The vision document provides a complete vision for the software system under development and supports the contract between the funding authority and the development organization. Whether the project is a huge military-standard development (whose vision could be a 300-page system specification) or a small, internally funded commercial product (whose vision might be a two-page white paper), every project needs a source for capturing the expectations among stakeholders. A project vision is meant to be changeable as understanding evolves of the requirements, architecture, plans, and technology. A good vision document should change slowly. Figure 6-9 provides a default outline for a vision document.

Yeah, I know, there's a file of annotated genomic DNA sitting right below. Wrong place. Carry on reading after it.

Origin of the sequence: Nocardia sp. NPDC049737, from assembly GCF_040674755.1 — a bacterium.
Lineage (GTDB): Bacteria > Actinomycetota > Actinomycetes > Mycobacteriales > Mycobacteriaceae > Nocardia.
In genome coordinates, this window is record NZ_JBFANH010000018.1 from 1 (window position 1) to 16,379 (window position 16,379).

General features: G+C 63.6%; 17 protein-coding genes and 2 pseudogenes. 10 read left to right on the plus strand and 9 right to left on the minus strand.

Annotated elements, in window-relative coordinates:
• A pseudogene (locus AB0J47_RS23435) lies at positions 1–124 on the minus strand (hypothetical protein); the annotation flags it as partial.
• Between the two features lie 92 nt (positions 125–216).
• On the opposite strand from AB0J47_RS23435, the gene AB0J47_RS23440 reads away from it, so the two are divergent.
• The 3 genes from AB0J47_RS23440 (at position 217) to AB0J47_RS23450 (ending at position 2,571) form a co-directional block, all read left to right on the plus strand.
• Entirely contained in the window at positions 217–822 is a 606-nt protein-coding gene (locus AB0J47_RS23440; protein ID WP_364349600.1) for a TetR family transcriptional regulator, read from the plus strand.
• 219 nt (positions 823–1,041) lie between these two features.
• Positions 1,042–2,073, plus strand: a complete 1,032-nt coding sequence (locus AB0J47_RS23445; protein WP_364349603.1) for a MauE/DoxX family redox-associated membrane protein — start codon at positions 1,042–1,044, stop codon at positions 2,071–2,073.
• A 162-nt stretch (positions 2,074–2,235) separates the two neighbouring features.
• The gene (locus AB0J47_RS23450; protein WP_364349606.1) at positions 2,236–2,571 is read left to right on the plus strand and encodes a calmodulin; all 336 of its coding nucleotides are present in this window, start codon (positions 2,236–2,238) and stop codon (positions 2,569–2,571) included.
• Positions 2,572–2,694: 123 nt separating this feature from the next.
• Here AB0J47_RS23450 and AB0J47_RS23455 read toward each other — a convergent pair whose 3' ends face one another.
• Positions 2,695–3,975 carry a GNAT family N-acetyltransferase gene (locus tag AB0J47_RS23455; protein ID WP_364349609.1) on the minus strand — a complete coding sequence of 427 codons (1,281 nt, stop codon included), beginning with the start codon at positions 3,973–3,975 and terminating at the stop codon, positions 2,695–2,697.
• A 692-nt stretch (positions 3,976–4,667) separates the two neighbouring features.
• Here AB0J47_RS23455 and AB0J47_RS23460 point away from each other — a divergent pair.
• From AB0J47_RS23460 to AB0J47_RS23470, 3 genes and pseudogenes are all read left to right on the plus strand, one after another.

The vision document is written from the user's perspective, focusing on the essential features of the system and acceptable levels of quality. The vision document should contain at least two appendixes. The first appendix should describe the operational concept using use cases (a visual model and a separate artifact). The second appendix should describe the change risks inherent in the vision statement, to guide defensive design efforts.
The vision statement should include a description of what will be included as well as those features considered but not included. It should also specify operational capacities (volumes, response times, accuracies), user profiles, and interoperational interfaces with entities outside the system boundary, where applicable. The vision should not be defined only for the initial operating level; its likely evolution path
Was this article helpful?
What you need to know about… Project Management Made Easy! Project management consists of more than just a large building project and can encompass small projects as well. No matter what the size of your project, you need to have some sort of project management. How you manage your project has everything to do with its outcome.